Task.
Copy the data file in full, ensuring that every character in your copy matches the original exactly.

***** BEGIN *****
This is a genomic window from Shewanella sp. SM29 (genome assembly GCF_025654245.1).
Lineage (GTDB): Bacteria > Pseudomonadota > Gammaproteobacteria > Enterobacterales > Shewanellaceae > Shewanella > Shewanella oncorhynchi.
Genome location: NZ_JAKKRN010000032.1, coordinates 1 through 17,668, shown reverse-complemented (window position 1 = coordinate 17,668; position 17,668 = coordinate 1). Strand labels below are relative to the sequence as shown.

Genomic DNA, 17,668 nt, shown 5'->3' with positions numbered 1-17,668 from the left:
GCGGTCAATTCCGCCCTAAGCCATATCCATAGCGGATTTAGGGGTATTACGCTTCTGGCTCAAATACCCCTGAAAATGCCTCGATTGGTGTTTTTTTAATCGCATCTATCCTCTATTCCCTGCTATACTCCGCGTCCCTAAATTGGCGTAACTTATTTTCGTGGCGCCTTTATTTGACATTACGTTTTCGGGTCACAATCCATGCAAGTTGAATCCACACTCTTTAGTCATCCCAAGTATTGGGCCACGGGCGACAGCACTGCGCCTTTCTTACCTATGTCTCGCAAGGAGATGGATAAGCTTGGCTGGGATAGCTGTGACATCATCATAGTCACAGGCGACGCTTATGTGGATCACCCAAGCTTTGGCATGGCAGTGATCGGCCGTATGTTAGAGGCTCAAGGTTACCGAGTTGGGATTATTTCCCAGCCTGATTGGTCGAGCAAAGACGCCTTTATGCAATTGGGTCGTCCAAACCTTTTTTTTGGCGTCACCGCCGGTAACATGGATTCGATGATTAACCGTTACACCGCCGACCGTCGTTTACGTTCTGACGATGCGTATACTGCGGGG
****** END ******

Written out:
This is a genomic window from Shewanella sp. SM29 (genome assembly GCF_025654245.1).
Lineage (GTDB): Bacteria > Pseudomonadota > Gammaproteobacteria > Enterobacterales > Shewanellaceae > Shewanella > Shewanella oncorhynchi.
Genome location: NZ_JAKKRN010000032.1, coordinates 1 through 17,668, shown reverse-complemented (window position 1 = coordinate 17,668; position 17,668 = coordinate 1). Strand labels below are relative to the sequence as shown.

Genomic DNA, 17,668 nt, shown 5'->3' with positions numbered 1-17,668 from the left:
GCGGTCAATTCCGCCCTAAGCCATATCCATAGCGGATTTAGGGGTATTACGCTTCTGGCTCAAATACCCCTGAAAATGCCTCGATTGGTGTTTTTTTAATCGCATCTATCCTCTATTCCCTGCTATACTCCGCGTCCCTAAATTGGCGTAACTTATTTTCGTGGCGCCTTTATTTGACATTACGTTTTCGGGTCACAATCCATGCAAGTTGAATCCACACTCTTTAGTCATCCCAAGTATTGGGCCACGGGCGACAGCACTGCGCCTTTCTTACCTATGTCTCGCAAGGAGATGGATAAGCTTGGCTGGGATAGCTGTGACATCATCATAGTCACAGGCGACGCTTATGTGGATCACCCAAGCTTTGGCATGGCAGTGATCGGCCGTATGTTAGAGGCTCAAGGTTACCGAGTTGGGATTATTTCCCAGCCTGATTGGTCGAGCAAAGACGCCTTTATGCAATTGGGTCGTCCAAACCTTTTTTTTGGCGTCACCGCCGGTAACATGGATTCGATGATTAACCGTTACACCGCCGACCGTCGTTTACGTTCTGACGATGCGTATACTGCGGGG